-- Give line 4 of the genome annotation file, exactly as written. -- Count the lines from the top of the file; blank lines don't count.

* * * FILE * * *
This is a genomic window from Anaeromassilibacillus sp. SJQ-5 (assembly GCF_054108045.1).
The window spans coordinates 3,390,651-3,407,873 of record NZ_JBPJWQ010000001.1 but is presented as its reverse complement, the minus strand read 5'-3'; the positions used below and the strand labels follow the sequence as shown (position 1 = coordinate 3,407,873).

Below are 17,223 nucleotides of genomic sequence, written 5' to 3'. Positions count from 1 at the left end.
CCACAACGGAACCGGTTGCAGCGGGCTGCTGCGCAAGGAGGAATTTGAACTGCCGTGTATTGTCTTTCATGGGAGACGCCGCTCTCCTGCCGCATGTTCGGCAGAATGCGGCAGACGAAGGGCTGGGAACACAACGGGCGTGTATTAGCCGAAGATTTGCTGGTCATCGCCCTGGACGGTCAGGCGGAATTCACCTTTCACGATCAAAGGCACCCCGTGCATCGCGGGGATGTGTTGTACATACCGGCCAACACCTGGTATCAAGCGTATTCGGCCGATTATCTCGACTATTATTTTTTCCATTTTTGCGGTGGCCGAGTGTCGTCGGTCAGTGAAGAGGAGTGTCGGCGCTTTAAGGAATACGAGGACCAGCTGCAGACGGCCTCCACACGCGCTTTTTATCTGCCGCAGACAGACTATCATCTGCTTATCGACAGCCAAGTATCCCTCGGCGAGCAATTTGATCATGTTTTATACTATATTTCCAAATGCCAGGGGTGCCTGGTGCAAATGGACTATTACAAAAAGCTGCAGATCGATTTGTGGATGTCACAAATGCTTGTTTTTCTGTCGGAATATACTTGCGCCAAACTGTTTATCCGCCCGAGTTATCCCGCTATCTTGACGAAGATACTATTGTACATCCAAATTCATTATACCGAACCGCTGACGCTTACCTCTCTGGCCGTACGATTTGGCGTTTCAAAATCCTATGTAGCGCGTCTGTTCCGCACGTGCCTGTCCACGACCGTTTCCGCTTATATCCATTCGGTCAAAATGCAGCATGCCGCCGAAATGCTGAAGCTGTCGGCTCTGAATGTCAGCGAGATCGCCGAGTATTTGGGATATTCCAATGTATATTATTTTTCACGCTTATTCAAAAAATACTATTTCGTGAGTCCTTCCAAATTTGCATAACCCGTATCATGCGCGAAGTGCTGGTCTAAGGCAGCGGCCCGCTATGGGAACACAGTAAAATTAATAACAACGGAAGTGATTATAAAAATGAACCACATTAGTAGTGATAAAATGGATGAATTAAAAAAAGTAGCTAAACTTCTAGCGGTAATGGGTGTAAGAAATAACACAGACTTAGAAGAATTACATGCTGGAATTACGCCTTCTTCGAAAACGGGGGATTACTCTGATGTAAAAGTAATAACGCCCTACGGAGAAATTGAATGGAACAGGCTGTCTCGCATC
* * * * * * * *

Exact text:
CCACAACGGAACCGGTTGCAGCGGGCTGCTGCGCAAGGAGGAATTTGAACTGCCGTGTATTGTCTTTCATGGGAGACGCCGCTCTCCTGCCGCATGTTCGGCAGAATGCGGCAGACGAAGGGCTGGGAACACAACGGGCGTGTATTAGCCGAAGATTTGCTGGTCATCGCCCTGGACGGTCAGGCGGAATTCACCTTTCACGATCAAAGGCACCCCGTGCATCGCGGGGATGTGTTGTACATACCGGCCAACACCTGGTATCAAGCGTATTCGGCCGATTATCTCGACTATTATTTTTTCCATTTTTGCGGTGGCCGAGTGTCGTCGGTCAGTGAAGAGGAGTGTCGGCGCTTTAAGGAATACGAGGACCAGCTGCAGACGGCCTCCACACGCGCTTTTTATCTGCCGCAGACAGACTATCATCTGCTTATCGACAGCCAAGTATCCCTCGGCGAGCAATTTGATCATGTTTTATACTATATTTCCAAATGCCAGGGGTGCCTGGTGCAAATGGACTATTACAAAAAGCTGCAGATCGATTTGTGGATGTCACAAATGCTTGTTTTTCTGTCGGAATATACTTGCGCCAAACTGTTTATCCGCCCGAGTTATCCCGCTATCTTGACGAAGATACTATTGTACATCCAAATTCATTATACCGAACCGCTGACGCTTACCTCTCTGGCCGTACGATTTGGCGTTTCAAAATCCTATGTAGCGCGTCTGTTCCGCACGTGCCTGTCCACGACCGTTTCCGCTTATATCCATTCGGTCAAAATGCAGCATGCCGCCGAAATGCTGAAGCTGTCGGCTCTGAATGTCAGCGAGATCGCCGAGTATTTGGGATATTCCAATGTATATTATTTTTCACGCTTATTCAAAAAATACTATTTCGTGAGTCCTTCCAAATTTGCATAACCCGTATCATGCGCGAAGTGCTGGTCTAAGGCAGCGGCCCGCTATGGGAACACAGTAAAATTAATAACAACGGAAGTGATTATAAAAATGAACCACATTAGTAGTGATAAAATGGATGAATTAAAAAAAGTAGCTAAACTTCTAGCGGTAATGGGTGTAAGAAATAACACAGACTTAGAAGAATTACATGCTGGAATTACGCCTTCTTCGAAAACGGGGGATTACTCTGATGTAAAAGTAATAACGCCCTACGGAGAAATTGAATGGAACAGGCTGTCTCGCATC